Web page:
14 The Beast June 2020
these people dumping their junk? How can they think this is ok? What needs to happen for this to stop? A vigilante group sitting in front of the store every night to shame those who are dumping? I’d be up for that, any joiners? This happens regularly but it’s been worse the past week or so given isolation probably has everyone clearing out their home. For the record, this Vinnies is actually closed and they have signs out the front asking for junk not to be left in the street and even provide information as to where to deliver donations. I’m not sure how you can include this in next month’s edition but if you had a way it would be awesome to raise this issue. Jodi Waverley
The Waverley Tip. HEAVY BREATHING I have recently become acutely aware of a new concern that people are experiencing lately. In this time of pandemic and isolation in our glorious early autumn, with its amazing blue skies and clear air, it’s no surprise many folks are taking their exercise along the promenade at Bondi Beach. With tourists virtually gone, and locals staying local, the beach may be empty but the pedestrian path along the beachfront is nevertheless getting a hammering. When navigating through a populated pathway, most people have adopted the ‘swerve’ technique of passing oncoming foot traffic, allowing a nice wide berth and observing physical distanc-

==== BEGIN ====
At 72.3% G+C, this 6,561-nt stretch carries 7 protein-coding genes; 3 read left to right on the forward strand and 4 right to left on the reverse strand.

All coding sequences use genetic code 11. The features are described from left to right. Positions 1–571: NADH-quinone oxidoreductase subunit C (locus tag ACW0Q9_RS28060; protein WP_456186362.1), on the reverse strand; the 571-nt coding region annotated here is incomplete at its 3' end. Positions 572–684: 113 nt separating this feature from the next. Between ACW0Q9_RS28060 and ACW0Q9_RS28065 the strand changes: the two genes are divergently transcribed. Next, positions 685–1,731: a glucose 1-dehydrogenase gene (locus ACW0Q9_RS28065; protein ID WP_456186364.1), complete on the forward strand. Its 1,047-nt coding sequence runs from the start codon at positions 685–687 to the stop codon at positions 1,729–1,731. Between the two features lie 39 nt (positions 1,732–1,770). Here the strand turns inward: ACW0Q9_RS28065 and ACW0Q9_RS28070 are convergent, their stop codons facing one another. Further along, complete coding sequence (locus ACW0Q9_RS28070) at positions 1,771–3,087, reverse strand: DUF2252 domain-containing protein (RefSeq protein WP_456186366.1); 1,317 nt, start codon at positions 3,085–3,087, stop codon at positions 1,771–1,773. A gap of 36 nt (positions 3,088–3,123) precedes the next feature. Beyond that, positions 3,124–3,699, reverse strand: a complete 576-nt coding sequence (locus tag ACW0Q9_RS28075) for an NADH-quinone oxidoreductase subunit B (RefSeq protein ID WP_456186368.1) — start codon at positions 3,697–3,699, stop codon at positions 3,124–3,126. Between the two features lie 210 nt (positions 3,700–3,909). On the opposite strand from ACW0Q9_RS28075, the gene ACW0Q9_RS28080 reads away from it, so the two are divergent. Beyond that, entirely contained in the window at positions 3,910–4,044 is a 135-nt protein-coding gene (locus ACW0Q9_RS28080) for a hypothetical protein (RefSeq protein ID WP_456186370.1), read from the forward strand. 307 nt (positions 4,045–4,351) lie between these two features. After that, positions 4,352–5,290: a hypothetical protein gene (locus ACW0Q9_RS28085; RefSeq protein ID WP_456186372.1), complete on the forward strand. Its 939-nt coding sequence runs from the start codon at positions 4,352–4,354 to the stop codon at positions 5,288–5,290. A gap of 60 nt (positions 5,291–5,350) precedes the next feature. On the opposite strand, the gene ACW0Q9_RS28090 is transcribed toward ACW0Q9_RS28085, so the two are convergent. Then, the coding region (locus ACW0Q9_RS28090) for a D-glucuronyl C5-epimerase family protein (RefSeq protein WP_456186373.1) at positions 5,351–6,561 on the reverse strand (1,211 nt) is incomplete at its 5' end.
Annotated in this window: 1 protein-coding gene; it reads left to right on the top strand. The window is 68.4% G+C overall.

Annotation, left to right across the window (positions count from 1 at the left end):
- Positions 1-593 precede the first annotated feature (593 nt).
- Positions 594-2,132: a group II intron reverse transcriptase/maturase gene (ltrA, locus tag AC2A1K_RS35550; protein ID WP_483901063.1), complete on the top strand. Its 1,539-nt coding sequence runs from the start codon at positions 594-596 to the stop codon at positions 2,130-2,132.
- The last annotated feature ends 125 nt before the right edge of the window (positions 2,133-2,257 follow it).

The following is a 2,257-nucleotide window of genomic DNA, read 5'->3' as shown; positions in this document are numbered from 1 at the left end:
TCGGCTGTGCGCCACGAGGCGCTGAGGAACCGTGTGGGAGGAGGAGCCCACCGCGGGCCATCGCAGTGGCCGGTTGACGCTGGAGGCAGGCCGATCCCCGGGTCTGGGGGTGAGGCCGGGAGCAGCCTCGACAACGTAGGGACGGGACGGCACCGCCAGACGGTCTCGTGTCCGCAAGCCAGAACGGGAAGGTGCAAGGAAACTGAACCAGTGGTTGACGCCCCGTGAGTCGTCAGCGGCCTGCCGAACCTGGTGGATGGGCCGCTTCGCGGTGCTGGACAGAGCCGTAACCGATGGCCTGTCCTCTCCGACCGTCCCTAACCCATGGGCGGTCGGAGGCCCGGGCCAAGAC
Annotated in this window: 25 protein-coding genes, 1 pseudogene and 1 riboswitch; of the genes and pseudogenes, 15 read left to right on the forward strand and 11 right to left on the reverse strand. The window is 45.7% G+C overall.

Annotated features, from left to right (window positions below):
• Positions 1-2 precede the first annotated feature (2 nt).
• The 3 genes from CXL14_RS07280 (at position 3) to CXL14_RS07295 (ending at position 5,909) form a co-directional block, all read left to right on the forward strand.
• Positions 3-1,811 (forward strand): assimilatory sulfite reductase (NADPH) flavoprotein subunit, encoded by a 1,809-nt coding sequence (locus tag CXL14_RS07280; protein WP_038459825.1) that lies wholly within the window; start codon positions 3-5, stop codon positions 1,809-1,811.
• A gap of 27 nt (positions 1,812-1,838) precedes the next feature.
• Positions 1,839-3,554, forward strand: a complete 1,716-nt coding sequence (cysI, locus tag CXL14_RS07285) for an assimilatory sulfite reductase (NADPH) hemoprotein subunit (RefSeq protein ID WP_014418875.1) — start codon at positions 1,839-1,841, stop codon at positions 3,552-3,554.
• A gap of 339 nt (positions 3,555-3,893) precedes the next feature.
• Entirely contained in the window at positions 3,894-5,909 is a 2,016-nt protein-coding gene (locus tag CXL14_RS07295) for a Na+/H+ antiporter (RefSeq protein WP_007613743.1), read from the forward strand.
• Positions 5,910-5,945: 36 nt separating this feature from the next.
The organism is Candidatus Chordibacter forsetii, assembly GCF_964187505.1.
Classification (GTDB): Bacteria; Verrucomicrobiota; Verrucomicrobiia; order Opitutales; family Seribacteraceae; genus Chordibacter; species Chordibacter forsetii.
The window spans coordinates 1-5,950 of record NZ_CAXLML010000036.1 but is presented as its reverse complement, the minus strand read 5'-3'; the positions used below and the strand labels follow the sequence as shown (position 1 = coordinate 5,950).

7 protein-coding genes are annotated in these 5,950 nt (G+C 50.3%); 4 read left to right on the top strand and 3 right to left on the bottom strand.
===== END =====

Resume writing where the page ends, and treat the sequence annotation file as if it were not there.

ing practices. It’s considerate. But somehow joggers seem to be in a class of their own, apparently without the same guidelines for maintaining space as the rest of us. Not all of them, of course, but those that are appear to just set their course and nothing will budge them from it. In the old days, this would probably go unnoticed, but now, in light of the fact they are breathing heavily - panting, actually - it is most disconcerting to be caught in the cross wind with them bearing down on you. More than disconcerting, it's just not cool. So, hey joggers, keep in mind there are other people out there trying to take their exercise too. Every person using the streets, parks and footpaths is taking their precious 30 minutes and hopes and expects not to be endangered by the spray issuing from the open mouth of a running enthusiast (check out emerging science on this breath spray phenomenon). Please allow the necessary space, and maybe could you close your mouth when you pass the rest of us? Thanks. Tina H Bondi CORONA AND A RUSSIAN PRINCE IN COOGEE Remoteness may have saved Australians once again from disaster, this time from an infectious virus. By early May, the Coronavirus had infected only a small proportion of the Australian population. A key number measures ‘Death/1M pop’, fatalities per one million people, i.e. how many people have died as a proportion of an overall population. At the beginning of May, it was 600 for front-runner Belgium, 300 for the UK, 170 for the USA and just 3 for Australia. Compared to these countries, Australia lost a very tiny proportion of its people. At the same time, the corona crisis had lowered global oil prices and a Mercedes-Benzdriving anarchist from Coogee got Premium 95 at his favourite petrol station in sweet Marrickville for just 96 cents a litre.